Consider for a moment the realm of music. We casually think of music as something which we "hear". Yet it has its symbols (a human invention to be sure) whereby music may be written upon pages and preserved for others to reproduce. It has its own alphabet of symbols: notes,clefs, bars, sharps, flats, accents, etc., universally accepted as the language of music. A composer, with his ear attuned to a realm which may be thought of as the natural home of pure music, "hears" a symphony. He transfers what he "hears" onto paper by means of these symbols. An artist reads these symbols, and with his trained eye and fingers or voice,under the impulse of an imagination, interprets these markings, re-creating the original inspiration- its tone and tempo, its melody and harmony. This brings me to the conclusion,which must be obvious the more we think about it, that there are two general classifications of symbols. One class, by far the most easily recognized, are those invented by man himself for the purpose of more quickly or more economically conveying his thoughts to others. These are about us everywhere and occupy so common a place in our intellectual lives that we take them for granted.

Language itself, written or spoken, is made up of symbols. The first primitive characters were copied from Nature: birds,animals, rivers, trees, etc., carved upon rocks or temple walls depict a crude epic in tribal and national history. In the entire animal kingdom this articulate use of symbols is peculiar to man alone,coming into being with the advent of the mental faculty in the early dawn of the human race. The origin and derivation of words has become a specialized field of research. Some etymologists assert that the letters of certain alphabets, notably the ancient Egyptian, Hebraic and Hellenic,were shaped, both as to form and sound, to express certain ideas or concepts. For example, the sound of the letter "A" is made by the outgoing breath and therefore signifies power. Its written form is said to represent the "bull" and thus represents strength. The literature upon the origins of letters, words and languages is most intriguing, and the quest for clues reads like a detective mystery.

We could recall endless examples of this first class of symbols. Science, for instance,in its many ramifications,has invented an intricate system of codes and figures to represent its measurements and formulas. Mathematics is an easy illustration of the use of these signs. How elaborate would it be to express a problem if one had to write it out all in words. Physics ,chemistry, astronomy, etc., each has a sign language of its own, without which it would require long and tedious explanations to convey the thought expressed in a single character. Characteristic of these sign symbols is that they have been invented by man to convey an exact meaning which has been predetermined. One may "interpret" the result of a formula or an equation ,but not the intent of that sign by which the result is attained.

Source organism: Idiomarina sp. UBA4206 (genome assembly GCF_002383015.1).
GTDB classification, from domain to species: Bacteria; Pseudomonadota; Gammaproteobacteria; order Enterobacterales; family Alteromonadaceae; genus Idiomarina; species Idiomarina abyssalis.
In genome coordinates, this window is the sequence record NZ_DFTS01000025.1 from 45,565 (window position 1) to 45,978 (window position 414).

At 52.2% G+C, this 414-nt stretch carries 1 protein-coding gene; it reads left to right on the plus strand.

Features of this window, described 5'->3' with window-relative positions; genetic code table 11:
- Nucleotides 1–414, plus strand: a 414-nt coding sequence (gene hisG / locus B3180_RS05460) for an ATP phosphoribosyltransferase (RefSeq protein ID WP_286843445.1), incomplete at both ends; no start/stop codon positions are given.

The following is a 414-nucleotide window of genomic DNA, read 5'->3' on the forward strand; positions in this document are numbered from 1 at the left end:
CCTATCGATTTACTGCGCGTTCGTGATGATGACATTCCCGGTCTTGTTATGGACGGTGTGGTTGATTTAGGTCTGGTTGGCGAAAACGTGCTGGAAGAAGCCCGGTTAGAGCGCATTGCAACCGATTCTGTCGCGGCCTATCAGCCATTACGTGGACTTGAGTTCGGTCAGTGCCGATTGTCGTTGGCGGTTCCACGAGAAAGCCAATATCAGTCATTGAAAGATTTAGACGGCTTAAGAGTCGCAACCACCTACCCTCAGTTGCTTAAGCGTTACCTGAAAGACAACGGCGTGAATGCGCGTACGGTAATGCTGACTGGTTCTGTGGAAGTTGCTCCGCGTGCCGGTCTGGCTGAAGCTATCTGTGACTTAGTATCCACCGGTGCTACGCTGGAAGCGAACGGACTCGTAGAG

An exception to this general principle might be found in the signs used in astronomy to designate the planets,and certain of the constellations,or "houses" of the Zodiac. This may be accounted for by the fact that the science of astronomy is a foster-child to the more ancient "science" of astrology; and of course it inherited its ancient symbols. These signs, coming from antiquity,posses the characteristics of those symbols which we shall place in our second classification- that is, they seem to be endowed with certain significant qualities inherent in their very shapes and their positions and arrangements in relation to one another. These signs are made up of lines, angles, curves and circles so arranged as to give the essential value or idea of each figure its particular and significant meaning by reason of this arrangement. Let me illustrate what I mean.

The Point would be thought of as origin,source or spirit. The Circle would represent the field of manifestation in time and space. What then would be more natural than that the point within the circle should represent the sun, source and origin of life within our solar system? The Cross, in contrast to the Circle,signifies he purely material side of Nature and is therefore associated with the human body and materialistic qualities. When, therefore, the cross above the circle is made to designate our own earth,we read into that sign the idea that on our planet,material considerations overshadow the spiritual. The same sign in reverse (circle above cross) is used to designate the planet Venus and would suggest the idea of spiritual values predominant. (Astrologers from antiquity have pointed to Venus as the beneficent and friendly planet). The arc or segment of a circle is assigned to the moon. It may be thought that this figure had its inception in the crescent shape of the quarters of the moon itself. Undoubtedly,those who assigned the arc as the symbol of the moon had in mind its reflective quality; for as their astrologers claimed, the peculiar quality of the moon is to reflect or accentuate whatever planetary or stellar influence it may transit. Significantly, while the sun signifies the spirit of man, the moon is associated with his soul or psyche.